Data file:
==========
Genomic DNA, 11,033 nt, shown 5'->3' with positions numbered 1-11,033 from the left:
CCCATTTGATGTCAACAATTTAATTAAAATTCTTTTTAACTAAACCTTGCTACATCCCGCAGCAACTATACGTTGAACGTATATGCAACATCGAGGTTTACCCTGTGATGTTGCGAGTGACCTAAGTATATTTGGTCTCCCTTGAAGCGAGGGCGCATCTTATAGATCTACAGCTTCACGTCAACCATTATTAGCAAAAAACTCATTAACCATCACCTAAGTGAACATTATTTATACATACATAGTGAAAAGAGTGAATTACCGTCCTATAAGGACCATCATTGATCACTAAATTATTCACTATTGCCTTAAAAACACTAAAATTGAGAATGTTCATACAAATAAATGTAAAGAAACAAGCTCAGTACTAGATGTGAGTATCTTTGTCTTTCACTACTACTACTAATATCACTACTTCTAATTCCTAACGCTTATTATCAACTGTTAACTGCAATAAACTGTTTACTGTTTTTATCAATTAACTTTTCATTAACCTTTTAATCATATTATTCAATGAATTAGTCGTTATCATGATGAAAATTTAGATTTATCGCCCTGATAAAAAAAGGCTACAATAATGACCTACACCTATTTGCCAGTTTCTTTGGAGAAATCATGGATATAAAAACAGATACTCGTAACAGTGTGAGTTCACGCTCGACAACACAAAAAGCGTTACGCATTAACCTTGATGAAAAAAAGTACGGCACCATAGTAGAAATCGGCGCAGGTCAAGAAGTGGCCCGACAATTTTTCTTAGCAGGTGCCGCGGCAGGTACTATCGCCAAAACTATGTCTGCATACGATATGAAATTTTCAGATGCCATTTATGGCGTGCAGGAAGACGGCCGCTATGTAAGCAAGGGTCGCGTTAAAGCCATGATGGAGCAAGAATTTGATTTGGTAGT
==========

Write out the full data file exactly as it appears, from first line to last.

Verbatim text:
Genomic DNA, 11,033 nt, shown 5'->3' with positions numbered 1-11,033 from the left:
CCCATTTGATGTCAACAATTTAATTAAAATTCTTTTTAACTAAACCTTGCTACATCCCGCAGCAACTATACGTTGAACGTATATGCAACATCGAGGTTTACCCTGTGATGTTGCGAGTGACCTAAGTATATTTGGTCTCCCTTGAAGCGAGGGCGCATCTTATAGATCTACAGCTTCACGTCAACCATTATTAGCAAAAAACTCATTAACCATCACCTAAGTGAACATTATTTATACATACATAGTGAAAAGAGTGAATTACCGTCCTATAAGGACCATCATTGATCACTAAATTATTCACTATTGCCTTAAAAACACTAAAATTGAGAATGTTCATACAAATAAATGTAAAGAAACAAGCTCAGTACTAGATGTGAGTATCTTTGTCTTTCACTACTACTACTAATATCACTACTTCTAATTCCTAACGCTTATTATCAACTGTTAACTGCAATAAACTGTTTACTGTTTTTATCAATTAACTTTTCATTAACCTTTTAATCATATTATTCAATGAATTAGTCGTTATCATGATGAAAATTTAGATTTATCGCCCTGATAAAAAAAGGCTACAATAATGACCTACACCTATTTGCCAGTTTCTTTGGAGAAATCATGGATATAAAAACAGATACTCGTAACAGTGTGAGTTCACGCTCGACAACACAAAAAGCGTTACGCATTAACCTTGATGAAAAAAAGTACGGCACCATAGTAGAAATCGGCGCAGGTCAAGAAGTGGCCCGACAATTTTTCTTAGCAGGTGCCGCGGCAGGTACTATCGCCAAAACTATGTCTGCATACGATATGAAATTTTCAGATGCCATTTATGGCGTGCAGGAAGACGGCCGCTATGTAAGCAAGGGTCGCGTTAAAGCCATGATGGAGCAAGAATTTGATTTGGTAGT